Raising their voices in unison, friends, relatives and former colleagues of slain environmental activist Chut Wutty chanted his name as they approached the place along the road where his life ended two years ago to the day.
On April 26, 2012, Wutty, the director of the National Resource Protection Group and tireless advocate for Cambodia’s forests, was gunned down in bizarre circumstances during an investigation into illegal logging in Koh Kong province’s Mondul Seima district.
The shooting, by a military police officer, was the most high-profile killing of an activist since unionist Chea Vichea was shot dead outside a newsstand in Phnom Penh in 2004, and it sent shockwaves throughout the country’s activist community.
Two years later, during the first ceremony at the site to mark the anniversary of Wutty’s death, emotions were still running high.
“He told us that losing our forest is like losing our life force,” said 58-year-old Tun Lam, an activist from Stung Treng province who met Wutty in 2008. “Even though we were afraid after he was killed, we can’t stop our activities, or it will all be for nothing.”
The event on Saturday, which occurred alongside a stretch of road in Mondul Seima district called Veal Bei point, attracted about 100 people who travelled in vans and the same truck that Wutty was driving when he was shot. The group gathered around an effigy of the activist fashioned out of tree branches, as the Venerable Luon Savath, an activist monk, led a Buddhist ceremony to commemorate Wutty’s spirit.
His son Chheuy Oddom Rasmey, 21, remembered the last time he heard his father’s voice, in a phone conversation about an hour before he was killed.
“He wanted me to become a lawyer, but I don’t want this job, because the court system in Cambodia is neither independent nor just,” he said, adding that he was committed to ending illegal logging on a grassroots level.
Three monitors sporting the powder blue vests of the Office of the United Nations High Commissioner for Human Rights (OHCHR) placed a wreath alongside Wutty’s shrine, paid for by staff members of the OHCHR Cambodia office.
The crime scene is typically guarded by at least two men, according to Neang Boratino, provincial coordinator for Adhoc, which worked closely with Wutty.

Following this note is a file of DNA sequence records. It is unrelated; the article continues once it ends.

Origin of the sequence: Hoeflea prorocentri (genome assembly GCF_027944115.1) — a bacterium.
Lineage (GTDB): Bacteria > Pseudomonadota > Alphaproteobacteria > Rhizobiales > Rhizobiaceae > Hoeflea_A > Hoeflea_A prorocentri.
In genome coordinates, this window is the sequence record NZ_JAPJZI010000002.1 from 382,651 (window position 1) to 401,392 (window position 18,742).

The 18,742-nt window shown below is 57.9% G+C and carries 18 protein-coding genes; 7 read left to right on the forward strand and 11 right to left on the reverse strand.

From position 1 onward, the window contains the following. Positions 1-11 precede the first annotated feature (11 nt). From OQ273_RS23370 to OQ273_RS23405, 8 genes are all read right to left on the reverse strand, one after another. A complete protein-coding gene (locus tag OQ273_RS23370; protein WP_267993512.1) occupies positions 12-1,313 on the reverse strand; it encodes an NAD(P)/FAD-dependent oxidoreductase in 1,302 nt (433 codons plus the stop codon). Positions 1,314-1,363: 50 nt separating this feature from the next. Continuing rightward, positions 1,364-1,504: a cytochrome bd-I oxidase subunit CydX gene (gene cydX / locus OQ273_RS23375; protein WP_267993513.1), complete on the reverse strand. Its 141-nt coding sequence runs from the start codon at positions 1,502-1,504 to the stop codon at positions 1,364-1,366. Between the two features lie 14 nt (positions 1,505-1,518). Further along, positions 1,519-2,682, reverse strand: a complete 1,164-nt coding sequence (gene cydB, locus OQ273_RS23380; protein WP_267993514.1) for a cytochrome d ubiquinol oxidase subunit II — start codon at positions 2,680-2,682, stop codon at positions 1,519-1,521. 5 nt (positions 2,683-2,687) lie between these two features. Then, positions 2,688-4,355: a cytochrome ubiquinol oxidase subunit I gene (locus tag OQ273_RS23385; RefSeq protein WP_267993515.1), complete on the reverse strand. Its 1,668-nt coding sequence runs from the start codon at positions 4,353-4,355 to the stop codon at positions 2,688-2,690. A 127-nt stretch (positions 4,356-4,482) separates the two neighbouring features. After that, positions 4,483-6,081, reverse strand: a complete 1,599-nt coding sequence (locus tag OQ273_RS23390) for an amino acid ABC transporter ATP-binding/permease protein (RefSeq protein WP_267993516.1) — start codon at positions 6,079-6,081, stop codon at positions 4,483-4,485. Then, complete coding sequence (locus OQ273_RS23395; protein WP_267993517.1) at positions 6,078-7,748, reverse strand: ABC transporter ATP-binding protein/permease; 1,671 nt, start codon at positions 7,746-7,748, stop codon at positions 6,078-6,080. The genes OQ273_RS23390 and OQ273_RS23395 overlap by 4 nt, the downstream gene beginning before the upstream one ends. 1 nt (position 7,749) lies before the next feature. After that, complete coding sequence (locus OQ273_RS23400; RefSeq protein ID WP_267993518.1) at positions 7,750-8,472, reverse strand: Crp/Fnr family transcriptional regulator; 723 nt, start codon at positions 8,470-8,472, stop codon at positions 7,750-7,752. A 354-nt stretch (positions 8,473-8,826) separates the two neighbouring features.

“They made an exception for this day, because they know how large we are in number,” he said.
Provincial Forestry Administration director Oum Makary said yesterday, however, that the site was near a public road, and access was never blocked.
“No one is allowed to log that area, because [environmental NGO] Wildlife Alliance and military police officers patrol the area on foot and with a helicopter,” Makary said.
Rights monitors say the circumstances leading to Wutty’s death haven’t been properly investigated. What’s known is a standoff turned ugly, ending with Wutty and a military police officer both dead.
Rattana had allegedly tried to confiscate the memory card of a camera Wutty, who was in the company of two journalists, had been using to document stockpiles of yellow vine.
As the official narrative goes, after arguing, Rattana shot and killed Wutty before being shot dead by Ran Borath, a security guard for a logging firm. The two journalists were unharmed in the incident.
When the case finally came to trial, the provincial court focused on the unintentional murder of Rattana, the man supposedly responsible for Wutty’s death. Key witnesses were never called to testify, and Borath, the security guard who was accused of the “accidental killing” of Rattana, only served six months of his two-year sentence.
“Two years on, Chut Wutty’s family and friends are still demanding justice for Cambodia’s premier defender of the forest. But those pleas are falling on deaf ears in the government,” Phil Robertson, deputy director of Human Rights Watch’s Asia division, said on Sunday.
In a press release issued on Saturday, the Cambodian Center for Human Rights characterised the official version of what happened as “ludicrous”.
But violence and intimidation of environmental activists will continue, along with the depletion of Cambodian forests, if Wutty’s work is abandoned, said Chhim Savuth, the current executive director of the National Resource Protection Group.
Sitting in a small clearing during the ceremony as a means of escaping the crowd, Savuth said logging had only accelerated since July’s national elections.
“The only way for this to change is if the government stops issuing licences to export timber abroad and reinforces the forest law,” Savuth said, adding that as each year passed, the forest’s supply of rosewood was coming dangerously close to the brink of extinction.
As the burning incense began to wane and the light dimmed, the crowd slowly returned to nearby vans, ending an event that was sombre but far from hopeless.
Wutty’s effigy was left leaning along a shrine constructed in his honour, surrounded by sticks of incense.
“In Cambodia, justice is like salt in the water or a pin at the bottom of the ocean that is nearly impossible to find,” said monk Luon Sovath to the kneeling participants. “But if you kill one Chut Wutty - 10,000 more Chut Wutty’s will stand up and continue his work.”